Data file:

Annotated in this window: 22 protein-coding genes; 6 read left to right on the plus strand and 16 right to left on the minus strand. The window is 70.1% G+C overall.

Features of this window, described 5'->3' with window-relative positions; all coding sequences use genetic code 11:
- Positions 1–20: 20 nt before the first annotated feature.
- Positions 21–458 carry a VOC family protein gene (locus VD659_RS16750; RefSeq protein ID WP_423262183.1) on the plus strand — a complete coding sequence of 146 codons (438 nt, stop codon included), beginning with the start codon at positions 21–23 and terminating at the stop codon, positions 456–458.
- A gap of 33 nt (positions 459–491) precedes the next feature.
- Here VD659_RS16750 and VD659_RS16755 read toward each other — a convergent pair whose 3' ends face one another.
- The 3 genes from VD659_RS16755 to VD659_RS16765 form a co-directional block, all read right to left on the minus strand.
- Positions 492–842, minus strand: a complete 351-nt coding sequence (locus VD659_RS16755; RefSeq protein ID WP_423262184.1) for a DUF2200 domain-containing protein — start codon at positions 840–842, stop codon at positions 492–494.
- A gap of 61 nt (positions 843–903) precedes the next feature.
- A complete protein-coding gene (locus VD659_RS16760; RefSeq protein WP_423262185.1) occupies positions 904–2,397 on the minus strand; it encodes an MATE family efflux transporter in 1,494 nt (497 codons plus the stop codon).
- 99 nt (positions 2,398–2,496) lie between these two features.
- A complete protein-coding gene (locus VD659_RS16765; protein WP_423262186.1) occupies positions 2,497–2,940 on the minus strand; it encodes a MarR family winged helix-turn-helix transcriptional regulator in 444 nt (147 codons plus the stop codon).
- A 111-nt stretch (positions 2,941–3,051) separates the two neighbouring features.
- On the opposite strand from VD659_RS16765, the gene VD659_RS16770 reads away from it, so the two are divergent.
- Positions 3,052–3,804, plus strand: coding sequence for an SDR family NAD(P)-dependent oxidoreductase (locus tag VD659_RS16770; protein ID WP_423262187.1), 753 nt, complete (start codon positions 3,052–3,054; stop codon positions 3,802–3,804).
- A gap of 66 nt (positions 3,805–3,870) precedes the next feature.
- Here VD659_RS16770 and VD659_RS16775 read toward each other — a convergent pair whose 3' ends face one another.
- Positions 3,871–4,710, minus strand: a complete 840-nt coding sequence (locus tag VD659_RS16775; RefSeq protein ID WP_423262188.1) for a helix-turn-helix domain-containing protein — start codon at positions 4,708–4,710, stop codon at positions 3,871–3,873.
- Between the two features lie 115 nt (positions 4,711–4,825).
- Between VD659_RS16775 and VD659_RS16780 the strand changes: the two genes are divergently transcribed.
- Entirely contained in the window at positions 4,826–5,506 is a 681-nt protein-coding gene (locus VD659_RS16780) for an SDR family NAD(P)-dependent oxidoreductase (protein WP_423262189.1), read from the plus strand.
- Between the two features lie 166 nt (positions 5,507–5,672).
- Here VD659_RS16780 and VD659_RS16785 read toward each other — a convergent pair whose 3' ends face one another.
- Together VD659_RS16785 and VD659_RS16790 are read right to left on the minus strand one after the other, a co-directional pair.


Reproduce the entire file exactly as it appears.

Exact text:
Annotated in this window: 22 protein-coding genes; 6 read left to right on the plus strand and 16 right to left on the minus strand. The window is 70.1% G+C overall.

Features of this window, described 5'->3' with window-relative positions; all coding sequences use genetic code 11:
- Positions 1–20: 20 nt before the first annotated feature.
- Positions 21–458 carry a VOC family protein gene (locus VD659_RS16750; RefSeq protein ID WP_423262183.1) on the plus strand — a complete coding sequence of 146 codons (438 nt, stop codon included), beginning with the start codon at positions 21–23 and terminating at the stop codon, positions 456–458.
- A gap of 33 nt (positions 459–491) precedes the next feature.
- Here VD659_RS16750 and VD659_RS16755 read toward each other — a convergent pair whose 3' ends face one another.
- The 3 genes from VD659_RS16755 to VD659_RS16765 form a co-directional block, all read right to left on the minus strand.
- Positions 492–842, minus strand: a complete 351-nt coding sequence (locus VD659_RS16755; RefSeq protein ID WP_423262184.1) for a DUF2200 domain-containing protein — start codon at positions 840–842, stop codon at positions 492–494.
- A gap of 61 nt (positions 843–903) precedes the next feature.
- A complete protein-coding gene (locus VD659_RS16760; RefSeq protein WP_423262185.1) occupies positions 904–2,397 on the minus strand; it encodes an MATE family efflux transporter in 1,494 nt (497 codons plus the stop codon).
- 99 nt (positions 2,398–2,496) lie between these two features.
- A complete protein-coding gene (locus VD659_RS16765; protein WP_423262186.1) occupies positions 2,497–2,940 on the minus strand; it encodes a MarR family winged helix-turn-helix transcriptional regulator in 444 nt (147 codons plus the stop codon).
- A 111-nt stretch (positions 2,941–3,051) separates the two neighbouring features.
- On the opposite strand from VD659_RS16765, the gene VD659_RS16770 reads away from it, so the two are divergent.
- Positions 3,052–3,804, plus strand: coding sequence for an SDR family NAD(P)-dependent oxidoreductase (locus tag VD659_RS16770; protein ID WP_423262187.1), 753 nt, complete (start codon positions 3,052–3,054; stop codon positions 3,802–3,804).
- A gap of 66 nt (positions 3,805–3,870) precedes the next feature.
- Here VD659_RS16770 and VD659_RS16775 read toward each other — a convergent pair whose 3' ends face one another.
- Positions 3,871–4,710, minus strand: a complete 840-nt coding sequence (locus tag VD659_RS16775; RefSeq protein ID WP_423262188.1) for a helix-turn-helix domain-containing protein — start codon at positions 4,708–4,710, stop codon at positions 3,871–3,873.
- Between the two features lie 115 nt (positions 4,711–4,825).
- Between VD659_RS16775 and VD659_RS16780 the strand changes: the two genes are divergently transcribed.
- Entirely contained in the window at positions 4,826–5,506 is a 681-nt protein-coding gene (locus VD659_RS16780) for an SDR family NAD(P)-dependent oxidoreductase (protein WP_423262189.1), read from the plus strand.
- Between the two features lie 166 nt (positions 5,507–5,672).
- Here VD659_RS16780 and VD659_RS16785 read toward each other — a convergent pair whose 3' ends face one another.
- Together VD659_RS16785 and VD659_RS16790 are read right to left on the minus strand one after the other, a co-directional pair.